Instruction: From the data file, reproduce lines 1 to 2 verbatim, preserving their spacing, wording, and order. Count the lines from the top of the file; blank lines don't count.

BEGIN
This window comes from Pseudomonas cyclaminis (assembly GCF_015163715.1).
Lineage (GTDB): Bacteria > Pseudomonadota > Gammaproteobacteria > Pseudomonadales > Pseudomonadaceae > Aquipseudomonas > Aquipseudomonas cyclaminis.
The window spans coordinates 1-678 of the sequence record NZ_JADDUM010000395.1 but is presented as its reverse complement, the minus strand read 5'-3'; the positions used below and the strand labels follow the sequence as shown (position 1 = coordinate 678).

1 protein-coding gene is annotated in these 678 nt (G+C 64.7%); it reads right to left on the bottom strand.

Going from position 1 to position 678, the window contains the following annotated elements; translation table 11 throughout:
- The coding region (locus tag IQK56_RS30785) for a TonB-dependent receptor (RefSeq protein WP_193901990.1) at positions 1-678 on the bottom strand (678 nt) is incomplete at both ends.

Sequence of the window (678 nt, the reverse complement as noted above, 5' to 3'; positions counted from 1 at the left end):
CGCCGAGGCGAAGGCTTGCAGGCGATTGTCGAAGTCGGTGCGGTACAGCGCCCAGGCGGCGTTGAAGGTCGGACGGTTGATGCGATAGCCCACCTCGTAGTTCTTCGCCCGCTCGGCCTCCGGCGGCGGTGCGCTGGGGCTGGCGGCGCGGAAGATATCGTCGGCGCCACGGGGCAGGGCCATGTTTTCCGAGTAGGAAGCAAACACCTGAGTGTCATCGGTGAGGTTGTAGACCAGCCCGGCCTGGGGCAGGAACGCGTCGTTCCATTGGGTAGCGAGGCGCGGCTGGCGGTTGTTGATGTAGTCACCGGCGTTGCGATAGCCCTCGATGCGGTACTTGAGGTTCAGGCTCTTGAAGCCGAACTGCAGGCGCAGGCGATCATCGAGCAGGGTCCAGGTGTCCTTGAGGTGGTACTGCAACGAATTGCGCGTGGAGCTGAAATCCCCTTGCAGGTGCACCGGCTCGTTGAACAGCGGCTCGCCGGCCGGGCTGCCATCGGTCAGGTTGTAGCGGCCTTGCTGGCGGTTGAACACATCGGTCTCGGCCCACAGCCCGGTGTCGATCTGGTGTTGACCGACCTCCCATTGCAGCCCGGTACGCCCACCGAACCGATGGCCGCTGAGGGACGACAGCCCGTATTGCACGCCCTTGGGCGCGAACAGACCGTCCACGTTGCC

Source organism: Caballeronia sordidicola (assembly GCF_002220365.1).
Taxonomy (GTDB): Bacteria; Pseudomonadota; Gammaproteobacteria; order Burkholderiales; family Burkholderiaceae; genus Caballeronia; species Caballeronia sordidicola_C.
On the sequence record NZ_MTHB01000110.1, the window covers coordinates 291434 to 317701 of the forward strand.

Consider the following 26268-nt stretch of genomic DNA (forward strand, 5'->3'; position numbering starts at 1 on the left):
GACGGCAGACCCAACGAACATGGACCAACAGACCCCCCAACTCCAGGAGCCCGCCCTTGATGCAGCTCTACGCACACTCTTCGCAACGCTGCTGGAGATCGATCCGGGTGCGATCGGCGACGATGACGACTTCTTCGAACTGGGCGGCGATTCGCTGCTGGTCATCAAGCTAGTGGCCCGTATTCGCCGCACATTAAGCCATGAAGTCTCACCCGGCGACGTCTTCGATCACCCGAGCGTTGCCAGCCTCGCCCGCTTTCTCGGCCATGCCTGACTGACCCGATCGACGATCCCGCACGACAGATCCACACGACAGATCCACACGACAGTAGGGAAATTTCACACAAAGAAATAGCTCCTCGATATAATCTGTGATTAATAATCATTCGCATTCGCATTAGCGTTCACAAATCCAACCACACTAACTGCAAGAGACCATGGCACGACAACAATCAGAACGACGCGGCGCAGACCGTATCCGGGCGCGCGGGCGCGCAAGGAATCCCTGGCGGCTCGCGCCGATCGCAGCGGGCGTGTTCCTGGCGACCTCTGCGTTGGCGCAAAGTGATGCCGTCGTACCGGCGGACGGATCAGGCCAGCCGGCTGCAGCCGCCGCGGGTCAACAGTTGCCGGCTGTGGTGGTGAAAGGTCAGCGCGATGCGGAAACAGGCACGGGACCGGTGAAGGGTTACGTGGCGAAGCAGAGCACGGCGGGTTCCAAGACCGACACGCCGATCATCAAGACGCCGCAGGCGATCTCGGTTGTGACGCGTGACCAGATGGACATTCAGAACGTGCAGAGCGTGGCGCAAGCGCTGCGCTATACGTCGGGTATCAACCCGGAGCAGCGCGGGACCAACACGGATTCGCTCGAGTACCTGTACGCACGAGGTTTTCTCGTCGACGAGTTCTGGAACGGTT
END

This window comes from Pseudomonas cyclaminis (assembly GCF_015163715.1).
Lineage (GTDB): Bacteria > Pseudomonadota > Gammaproteobacteria > Pseudomonadales > Pseudomonadaceae > Aquipseudomonas > Aquipseudomonas cyclaminis.